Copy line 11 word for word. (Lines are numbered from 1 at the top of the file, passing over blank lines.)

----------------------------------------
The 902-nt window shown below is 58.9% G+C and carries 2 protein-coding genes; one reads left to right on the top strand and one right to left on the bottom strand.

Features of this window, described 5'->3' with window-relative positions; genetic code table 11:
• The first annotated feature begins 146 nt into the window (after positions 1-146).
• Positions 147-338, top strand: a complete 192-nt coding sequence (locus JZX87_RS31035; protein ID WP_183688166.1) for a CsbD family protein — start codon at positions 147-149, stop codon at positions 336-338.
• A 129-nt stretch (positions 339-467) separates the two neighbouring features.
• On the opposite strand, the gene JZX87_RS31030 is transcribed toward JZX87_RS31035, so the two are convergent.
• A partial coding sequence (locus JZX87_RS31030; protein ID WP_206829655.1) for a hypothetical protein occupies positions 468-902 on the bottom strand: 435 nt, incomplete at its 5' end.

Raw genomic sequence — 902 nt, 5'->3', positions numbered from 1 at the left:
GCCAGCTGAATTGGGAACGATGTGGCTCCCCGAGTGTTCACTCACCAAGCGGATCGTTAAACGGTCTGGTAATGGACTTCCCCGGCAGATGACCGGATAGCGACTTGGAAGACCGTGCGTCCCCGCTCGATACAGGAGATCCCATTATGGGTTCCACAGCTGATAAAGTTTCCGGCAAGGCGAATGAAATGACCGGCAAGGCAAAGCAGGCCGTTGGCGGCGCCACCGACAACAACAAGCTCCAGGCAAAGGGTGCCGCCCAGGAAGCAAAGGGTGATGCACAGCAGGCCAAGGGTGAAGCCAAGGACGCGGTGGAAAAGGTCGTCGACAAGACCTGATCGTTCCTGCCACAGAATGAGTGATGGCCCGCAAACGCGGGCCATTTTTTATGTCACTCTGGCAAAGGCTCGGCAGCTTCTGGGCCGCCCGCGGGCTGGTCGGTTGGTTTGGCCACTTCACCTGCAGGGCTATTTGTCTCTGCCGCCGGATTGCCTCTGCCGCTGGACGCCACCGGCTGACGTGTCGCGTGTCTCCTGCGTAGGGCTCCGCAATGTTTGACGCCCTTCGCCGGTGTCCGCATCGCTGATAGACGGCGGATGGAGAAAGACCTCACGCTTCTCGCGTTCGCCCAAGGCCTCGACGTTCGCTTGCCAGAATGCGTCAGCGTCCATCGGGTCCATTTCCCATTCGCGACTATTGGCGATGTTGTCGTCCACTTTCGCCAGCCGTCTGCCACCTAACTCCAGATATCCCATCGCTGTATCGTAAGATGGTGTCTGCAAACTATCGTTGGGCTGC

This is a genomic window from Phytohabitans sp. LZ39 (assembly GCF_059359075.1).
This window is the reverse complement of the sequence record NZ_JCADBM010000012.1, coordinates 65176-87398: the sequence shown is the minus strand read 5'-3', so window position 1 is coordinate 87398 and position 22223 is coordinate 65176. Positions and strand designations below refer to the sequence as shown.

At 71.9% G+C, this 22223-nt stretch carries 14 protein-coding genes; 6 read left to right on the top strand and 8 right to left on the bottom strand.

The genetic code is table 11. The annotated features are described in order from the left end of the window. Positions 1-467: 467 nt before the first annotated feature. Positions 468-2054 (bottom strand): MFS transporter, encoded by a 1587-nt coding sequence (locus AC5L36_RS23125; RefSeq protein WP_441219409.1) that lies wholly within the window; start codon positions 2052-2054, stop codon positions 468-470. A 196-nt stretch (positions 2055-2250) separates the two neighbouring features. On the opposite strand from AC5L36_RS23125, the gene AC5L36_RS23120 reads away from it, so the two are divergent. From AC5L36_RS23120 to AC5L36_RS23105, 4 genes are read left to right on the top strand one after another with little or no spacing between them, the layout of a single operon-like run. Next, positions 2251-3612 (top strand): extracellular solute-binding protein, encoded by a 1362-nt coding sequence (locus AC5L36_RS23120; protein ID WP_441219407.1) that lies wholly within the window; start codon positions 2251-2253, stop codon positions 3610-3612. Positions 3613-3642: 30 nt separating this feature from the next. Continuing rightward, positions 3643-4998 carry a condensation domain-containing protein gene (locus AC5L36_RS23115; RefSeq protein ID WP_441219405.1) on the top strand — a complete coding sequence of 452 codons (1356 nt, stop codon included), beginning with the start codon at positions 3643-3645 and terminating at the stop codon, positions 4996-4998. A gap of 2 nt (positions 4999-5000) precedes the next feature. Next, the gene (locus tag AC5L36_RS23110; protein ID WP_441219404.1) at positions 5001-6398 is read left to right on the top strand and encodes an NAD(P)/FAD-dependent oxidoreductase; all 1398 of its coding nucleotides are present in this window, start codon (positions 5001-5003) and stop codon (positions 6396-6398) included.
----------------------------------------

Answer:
This window is the reverse complement of the sequence record NZ_JCADBM010000012.1, coordinates 65176-87398: the sequence shown is the minus strand read 5'-3', so window position 1 is coordinate 87398 and position 22223 is coordinate 65176. Positions and strand designations below refer to the sequence as shown.